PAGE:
Cooley students master the ukulele
When Cooley Middle School teacher Stephanie Sugano was scheduled to teach "Music Appreciation" last year, she decided her students should learn a musical instrument and felt the ukulele was the right fit.
Principal Karen Calkins bought a class set of ukuleles and said go for it.
"For this age group, the ukulele was the perfect choice," Sugano said. "It has been a very popular class since then."
There are 31 seventh and eighth graders enrolled in the class - about 20 percent of Cooley's student body are enrolled in a music class on campus, Sugano said. She has taught the school's band and jazz band for the past 12 years.
One of those students is seventh grader Anna Ostrom, who often volunteers to perform solo renditions of songs during class.
"I wanted to try something new," Anna said. "I play piano, guitar, trombone and clarinet."
Classmate Jeramiah Nagy also has experience playing multiple instruments, including the bass. But he enjoys the ukulele more.
"I like the ukulele," he said. "It's just fun."
Their teacher says students don't need prior experience to learn the ukulele, an instrument she considers ideal for people of all ages and musical interests.
"I love how the ukulele can be used in many different ways," Sugano said. "You can accompany yourself singing. It teaches you how to read music, understand music theory, play melodies and perform solo or in a group setting. You can play a variety of music on this instrument: pop, folk, classical, jazz."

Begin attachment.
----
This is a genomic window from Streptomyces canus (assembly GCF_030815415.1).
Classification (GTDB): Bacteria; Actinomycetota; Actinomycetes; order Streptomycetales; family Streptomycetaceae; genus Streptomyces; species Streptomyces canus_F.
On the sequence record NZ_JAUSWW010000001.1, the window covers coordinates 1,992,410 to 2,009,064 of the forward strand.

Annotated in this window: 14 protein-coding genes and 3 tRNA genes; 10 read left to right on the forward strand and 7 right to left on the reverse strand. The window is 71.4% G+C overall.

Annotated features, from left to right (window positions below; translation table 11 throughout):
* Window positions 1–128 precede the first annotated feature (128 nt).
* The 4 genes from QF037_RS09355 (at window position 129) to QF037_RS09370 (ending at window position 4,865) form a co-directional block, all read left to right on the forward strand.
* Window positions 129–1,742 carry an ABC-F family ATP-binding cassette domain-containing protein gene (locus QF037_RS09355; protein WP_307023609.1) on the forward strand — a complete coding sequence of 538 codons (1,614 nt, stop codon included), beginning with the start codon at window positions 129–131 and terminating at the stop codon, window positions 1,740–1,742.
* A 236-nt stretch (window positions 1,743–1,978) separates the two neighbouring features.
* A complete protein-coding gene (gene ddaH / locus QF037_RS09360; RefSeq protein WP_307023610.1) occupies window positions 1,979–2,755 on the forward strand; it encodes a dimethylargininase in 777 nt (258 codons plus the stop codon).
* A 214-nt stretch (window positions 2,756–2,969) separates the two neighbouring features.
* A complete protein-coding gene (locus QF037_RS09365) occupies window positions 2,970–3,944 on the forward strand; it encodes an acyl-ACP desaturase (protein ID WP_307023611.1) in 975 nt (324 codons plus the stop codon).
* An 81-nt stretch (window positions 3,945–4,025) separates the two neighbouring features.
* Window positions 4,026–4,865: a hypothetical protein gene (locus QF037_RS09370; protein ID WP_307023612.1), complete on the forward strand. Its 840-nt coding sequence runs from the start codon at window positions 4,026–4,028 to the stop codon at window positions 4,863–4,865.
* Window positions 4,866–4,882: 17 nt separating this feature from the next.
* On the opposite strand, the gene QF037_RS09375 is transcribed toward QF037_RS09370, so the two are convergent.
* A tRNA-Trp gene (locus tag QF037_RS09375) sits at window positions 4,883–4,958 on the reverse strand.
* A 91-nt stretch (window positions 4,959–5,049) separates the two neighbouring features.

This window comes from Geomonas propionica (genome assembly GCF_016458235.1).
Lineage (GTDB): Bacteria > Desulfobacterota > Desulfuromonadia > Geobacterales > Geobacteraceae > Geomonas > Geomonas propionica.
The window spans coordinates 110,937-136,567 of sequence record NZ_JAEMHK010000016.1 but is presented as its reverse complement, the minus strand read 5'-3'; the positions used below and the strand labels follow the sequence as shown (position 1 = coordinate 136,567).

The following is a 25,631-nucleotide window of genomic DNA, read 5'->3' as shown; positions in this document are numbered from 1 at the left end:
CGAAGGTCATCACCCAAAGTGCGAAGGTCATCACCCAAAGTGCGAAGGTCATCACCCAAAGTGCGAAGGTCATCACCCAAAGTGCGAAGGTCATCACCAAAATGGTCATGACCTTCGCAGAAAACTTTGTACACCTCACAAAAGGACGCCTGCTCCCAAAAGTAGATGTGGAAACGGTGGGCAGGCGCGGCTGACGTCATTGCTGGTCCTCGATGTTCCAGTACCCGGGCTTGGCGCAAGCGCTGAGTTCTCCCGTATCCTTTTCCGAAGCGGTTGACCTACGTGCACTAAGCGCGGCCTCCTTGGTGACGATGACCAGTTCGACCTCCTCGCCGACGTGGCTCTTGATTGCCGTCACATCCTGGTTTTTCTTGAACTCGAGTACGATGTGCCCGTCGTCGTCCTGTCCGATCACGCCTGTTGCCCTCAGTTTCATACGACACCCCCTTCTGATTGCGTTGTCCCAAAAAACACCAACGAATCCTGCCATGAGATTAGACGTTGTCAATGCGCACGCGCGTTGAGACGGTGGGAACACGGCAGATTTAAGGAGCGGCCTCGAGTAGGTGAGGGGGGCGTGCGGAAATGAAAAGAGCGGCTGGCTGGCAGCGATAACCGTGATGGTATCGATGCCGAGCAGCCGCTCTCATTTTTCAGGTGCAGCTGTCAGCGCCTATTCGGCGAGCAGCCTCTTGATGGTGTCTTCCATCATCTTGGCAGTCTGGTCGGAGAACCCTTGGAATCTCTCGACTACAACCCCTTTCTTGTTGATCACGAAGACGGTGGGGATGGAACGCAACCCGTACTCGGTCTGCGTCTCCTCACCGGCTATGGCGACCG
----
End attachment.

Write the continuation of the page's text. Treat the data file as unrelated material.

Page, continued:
On a recent afternoon, her students strummed away on their instruments. They played "Aura Lea," "Scarborough Fair," "Eight Days a Week," "Heart and Soul" and more.
"I'm impressed. They're good," said instructional aide Shelli Linsenbach, who hadn't visited the class since December.
The grandfather of a Cooley student - who lives in Oregon - heard the class perform in October and was so awed by the talent, he bought 25 ukuleles with cases and tuners for the students, Sugano said. He is also having a ukulele made for them by ukulele maker Mya-Moe.
The ukulele class, along with Cooley's band, will make their public debut by performing the National Anthem at a Sacramento River Cats game in May.
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